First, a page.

The Economist's Technology Quarterly supplement last week had an article
about how more and more companies are "outsourcing" tasks to... their customers. The article caught the attention of Michael
as well as others
, and I think it's a useful analogy for use in discussions about outsourcing.
Fast Company Now
brings us some great examples of just how far vending machines can go. As is commonly the case, a look at everyone's favorite tech-crazy country
(Japan) demonstrates where the rest of us may be in a few years.
In the middle of cooking, only to find that you don't have enough rice? No need to go to the grocery, just walk down to the corner and get some from the vending machine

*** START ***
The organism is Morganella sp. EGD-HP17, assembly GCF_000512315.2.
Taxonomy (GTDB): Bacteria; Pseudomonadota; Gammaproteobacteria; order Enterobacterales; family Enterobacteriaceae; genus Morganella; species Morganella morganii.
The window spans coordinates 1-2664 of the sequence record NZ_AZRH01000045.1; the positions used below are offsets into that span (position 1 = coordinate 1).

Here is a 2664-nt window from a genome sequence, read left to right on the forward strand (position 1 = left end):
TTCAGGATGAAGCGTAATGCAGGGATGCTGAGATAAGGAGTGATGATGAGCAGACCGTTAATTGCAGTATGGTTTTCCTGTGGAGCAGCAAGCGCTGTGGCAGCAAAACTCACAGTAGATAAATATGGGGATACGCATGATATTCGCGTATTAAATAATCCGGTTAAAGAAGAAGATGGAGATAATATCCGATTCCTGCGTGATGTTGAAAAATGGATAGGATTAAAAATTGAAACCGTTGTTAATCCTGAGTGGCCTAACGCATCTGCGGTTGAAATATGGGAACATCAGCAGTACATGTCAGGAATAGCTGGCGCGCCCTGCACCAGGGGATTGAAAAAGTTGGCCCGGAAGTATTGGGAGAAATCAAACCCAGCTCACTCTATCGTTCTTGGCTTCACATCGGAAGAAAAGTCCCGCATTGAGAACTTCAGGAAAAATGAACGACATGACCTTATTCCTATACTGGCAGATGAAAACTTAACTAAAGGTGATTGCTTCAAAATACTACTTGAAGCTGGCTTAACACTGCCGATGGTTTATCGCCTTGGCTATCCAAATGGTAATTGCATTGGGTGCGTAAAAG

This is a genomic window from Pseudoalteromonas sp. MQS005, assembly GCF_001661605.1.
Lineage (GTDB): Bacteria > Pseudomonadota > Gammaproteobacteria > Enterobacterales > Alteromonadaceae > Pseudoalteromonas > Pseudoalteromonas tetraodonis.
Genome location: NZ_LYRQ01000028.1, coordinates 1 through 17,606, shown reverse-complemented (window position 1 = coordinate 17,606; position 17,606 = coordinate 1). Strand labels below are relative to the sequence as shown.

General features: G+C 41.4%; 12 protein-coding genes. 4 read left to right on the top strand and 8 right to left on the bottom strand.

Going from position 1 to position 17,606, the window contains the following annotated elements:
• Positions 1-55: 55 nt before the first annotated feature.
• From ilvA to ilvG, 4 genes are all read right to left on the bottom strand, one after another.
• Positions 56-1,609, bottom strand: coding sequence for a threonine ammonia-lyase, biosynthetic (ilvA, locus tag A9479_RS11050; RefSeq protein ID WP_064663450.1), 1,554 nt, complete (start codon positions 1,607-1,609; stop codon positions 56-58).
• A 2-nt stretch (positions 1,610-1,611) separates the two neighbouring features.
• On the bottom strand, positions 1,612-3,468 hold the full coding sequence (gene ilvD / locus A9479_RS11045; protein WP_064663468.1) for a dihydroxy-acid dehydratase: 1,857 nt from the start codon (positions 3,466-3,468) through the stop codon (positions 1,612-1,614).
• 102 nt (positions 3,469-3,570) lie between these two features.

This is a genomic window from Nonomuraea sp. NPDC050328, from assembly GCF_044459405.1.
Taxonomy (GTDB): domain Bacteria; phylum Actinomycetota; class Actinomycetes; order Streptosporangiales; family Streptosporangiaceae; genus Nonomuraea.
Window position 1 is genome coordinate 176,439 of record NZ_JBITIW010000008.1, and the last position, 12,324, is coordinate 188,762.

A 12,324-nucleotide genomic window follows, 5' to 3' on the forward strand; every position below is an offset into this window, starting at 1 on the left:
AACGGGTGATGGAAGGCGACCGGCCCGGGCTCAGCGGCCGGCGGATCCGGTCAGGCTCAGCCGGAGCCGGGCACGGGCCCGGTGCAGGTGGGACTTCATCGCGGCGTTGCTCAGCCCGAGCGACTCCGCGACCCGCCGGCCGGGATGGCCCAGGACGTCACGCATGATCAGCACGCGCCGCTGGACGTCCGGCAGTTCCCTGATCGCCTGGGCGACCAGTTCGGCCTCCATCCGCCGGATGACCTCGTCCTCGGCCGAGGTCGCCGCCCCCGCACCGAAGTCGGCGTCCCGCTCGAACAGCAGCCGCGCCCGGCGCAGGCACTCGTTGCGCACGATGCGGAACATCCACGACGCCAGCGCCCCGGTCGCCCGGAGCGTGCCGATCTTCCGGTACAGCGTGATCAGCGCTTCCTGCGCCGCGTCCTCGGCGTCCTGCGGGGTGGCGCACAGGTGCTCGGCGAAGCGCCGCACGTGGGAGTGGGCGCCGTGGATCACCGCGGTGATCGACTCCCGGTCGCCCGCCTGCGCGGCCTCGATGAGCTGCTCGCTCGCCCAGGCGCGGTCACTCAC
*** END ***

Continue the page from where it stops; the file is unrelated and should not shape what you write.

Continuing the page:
. Same story for eggs
. Need to use a public restroom, but it's all out of toilet paper
? Get some from the vending machine. Fish just got your lure
? Get one from the vending machine. You can even use an automated kiosk to donate blood
Didn't think it could get any weirder? You can even buy USED SCHOOLGIRL PANTIES
from a vending machine. Though I guess you won't find those machines in Tokyo
I remember seeing vending machines in the São Paulo subway that sold books. It seems like a great idea... put whatever the latest bestselling pop novels are, and people can read them during their commute. They did that, but they also had an interesting range of other books, like a vegetarian cookbook and a Sherlock Holmes book. Of course, they also had some that looked to be slimmed-down textbooks on things like civil legal code. I really can't figure that one out at all...